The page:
Once again, more than 50 companies from foodservice, healthcare, tech, and other retail gathered in Las Vegas this week for GS1 Connect, held by the nation’s only data standards governing body, GS1. But why are standards necessary? How are the data standards they instituted utilized to make the world of retail a better place? Sure, we know that all retail relies on product content that runs through the Global Data Synchronization Network, which means standards must be in place to manage that product content. But how do product content standards make managing retail product content easier and more effective for everyone (and their bottom line)?
1. Traceability Data Standards
Traceability applies mainly to the foodservice industry, which is experiencing the same evolution in chain structure as other retail factions. As the food supply chain extends to the customer rather than simply business to business (can anyone say Amazon grocery drones?), traceability of products in the supply chain is growing more important. If a supplier experiences a defect in the product (listeria in hummus, e. Coli on cabbage), having correct product content becomes an issue of consumer safety. Product standards for traceability should be upheld with the strictest attention because if product information is lacking, that only extends the time it takes to solve a problem that could be life-threatening to consumers.
2. Quality Data Standards
As digital transformation pushes more and more businesses to rethink their digital commerce strategy, data quality becomes more competitive and necessary every day. Customers have their pick of the retail litter, so complete data is the only way to attract a competitively-sized customer base, while additionally building brand loyalty. Quality product content also builds relationships between suppliers and manufacturers, because you can trust a company whose product matches their product content. How does one measure data quality on such a large scale? GS1 has implemented the Data Quality Framework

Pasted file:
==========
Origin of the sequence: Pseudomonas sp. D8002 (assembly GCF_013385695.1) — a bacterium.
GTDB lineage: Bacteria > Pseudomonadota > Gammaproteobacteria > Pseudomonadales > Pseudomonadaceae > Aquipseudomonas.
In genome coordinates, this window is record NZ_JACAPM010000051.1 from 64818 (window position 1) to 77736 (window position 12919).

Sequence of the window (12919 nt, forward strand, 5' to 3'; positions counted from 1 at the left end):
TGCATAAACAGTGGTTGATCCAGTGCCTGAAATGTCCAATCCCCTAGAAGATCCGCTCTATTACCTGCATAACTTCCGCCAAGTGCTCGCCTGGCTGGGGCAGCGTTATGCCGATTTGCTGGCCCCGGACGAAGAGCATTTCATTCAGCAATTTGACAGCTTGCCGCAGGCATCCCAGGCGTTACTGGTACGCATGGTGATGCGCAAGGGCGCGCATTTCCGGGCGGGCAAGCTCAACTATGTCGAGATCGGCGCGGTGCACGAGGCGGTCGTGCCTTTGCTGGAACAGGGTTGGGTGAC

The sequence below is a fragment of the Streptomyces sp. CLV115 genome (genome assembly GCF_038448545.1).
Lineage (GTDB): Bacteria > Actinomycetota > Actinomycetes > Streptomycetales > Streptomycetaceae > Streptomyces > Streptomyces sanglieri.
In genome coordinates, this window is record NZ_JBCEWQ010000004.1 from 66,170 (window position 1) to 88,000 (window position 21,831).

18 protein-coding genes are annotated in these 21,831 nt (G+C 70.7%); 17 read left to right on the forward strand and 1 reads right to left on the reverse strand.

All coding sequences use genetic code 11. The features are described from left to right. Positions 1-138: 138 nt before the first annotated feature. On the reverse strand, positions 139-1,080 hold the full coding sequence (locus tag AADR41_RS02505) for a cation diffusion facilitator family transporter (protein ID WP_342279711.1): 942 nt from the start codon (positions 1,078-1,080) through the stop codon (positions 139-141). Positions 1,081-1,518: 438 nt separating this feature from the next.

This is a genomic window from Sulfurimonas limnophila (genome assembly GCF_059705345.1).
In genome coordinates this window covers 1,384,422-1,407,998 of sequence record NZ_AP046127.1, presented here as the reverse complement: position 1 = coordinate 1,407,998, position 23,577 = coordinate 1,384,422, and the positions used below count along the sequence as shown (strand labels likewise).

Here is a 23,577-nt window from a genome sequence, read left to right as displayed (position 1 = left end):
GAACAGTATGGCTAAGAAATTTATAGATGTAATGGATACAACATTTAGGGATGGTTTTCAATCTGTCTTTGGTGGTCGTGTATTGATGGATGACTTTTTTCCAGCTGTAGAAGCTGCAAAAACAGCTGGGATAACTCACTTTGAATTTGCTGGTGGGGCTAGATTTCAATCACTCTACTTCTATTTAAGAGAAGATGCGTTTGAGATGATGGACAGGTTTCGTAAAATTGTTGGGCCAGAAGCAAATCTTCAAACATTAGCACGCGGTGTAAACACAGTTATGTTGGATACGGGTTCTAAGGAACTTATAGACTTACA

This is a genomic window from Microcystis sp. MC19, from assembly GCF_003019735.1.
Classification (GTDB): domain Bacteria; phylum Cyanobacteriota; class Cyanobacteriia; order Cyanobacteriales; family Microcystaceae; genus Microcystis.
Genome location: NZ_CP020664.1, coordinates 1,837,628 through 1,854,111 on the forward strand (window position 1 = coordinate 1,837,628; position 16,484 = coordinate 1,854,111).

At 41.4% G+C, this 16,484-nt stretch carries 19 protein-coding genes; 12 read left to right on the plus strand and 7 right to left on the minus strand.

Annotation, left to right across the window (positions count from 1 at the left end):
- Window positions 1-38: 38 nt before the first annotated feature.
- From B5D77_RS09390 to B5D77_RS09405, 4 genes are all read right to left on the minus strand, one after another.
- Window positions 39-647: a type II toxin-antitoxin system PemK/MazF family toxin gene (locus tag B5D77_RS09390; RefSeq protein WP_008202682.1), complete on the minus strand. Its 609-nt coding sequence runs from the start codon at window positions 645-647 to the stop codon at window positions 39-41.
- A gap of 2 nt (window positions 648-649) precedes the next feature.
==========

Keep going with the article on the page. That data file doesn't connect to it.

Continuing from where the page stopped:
for master data, to ensure that all companies and data pools are held to the same standard of quality so that retailers, foodservice companies, and even healthcare providers can ensure that their data has been carefully vetted. GS1 publishes updates and provides stewardship to these standards, as needed.
3. Sustainability Data Standards
Sustainability is something the world has taken notice of over the last several decades, and for good reason. Everyone has heard the term “reduce, reuse, recycle.” Recycling has reduced packaging waste in landfills from a whopping 66.5% to 48.5% from 1994-2012
. Still, GS1 is doing its part to reduce the amount of waste used in the retail logistics process by adjusting national data standards and holding folks accountable…especially for retail packaging. When you place standards around product content and encourage retail companies to post their sustainability numbers publicly, they can be held accountable for negative actions and praised for positive ones. This gives consumer goods companies an opportunity to either shine or be held accountable for their sustainability practices, rather than continue with wasteful practices behind closed doors.
4. Brand-Retailer Integration Data Standards
The process of integrating brands and retailers with supply chain data, or upstream integration, can be accomplished with thorough, standardized transfer of quality product content. The more streamlined the data communication process, the quicker manufacturers are able to respond to market demands. The people creating the products receive feedback and can adjust the product sooner, and get it to the market faster. That’s why GS1 defined standards that decrease the time spent integrating communications between brands and retailers, to increase speed to market (and revenue) for everyone.
So while you spend your week reading “takeaway posts” from GS1 Connect 2017, keep in mind the reason for the season: data standards that make the retail world go ‘round, in terms of sustainability, traceability, data quality, and integration.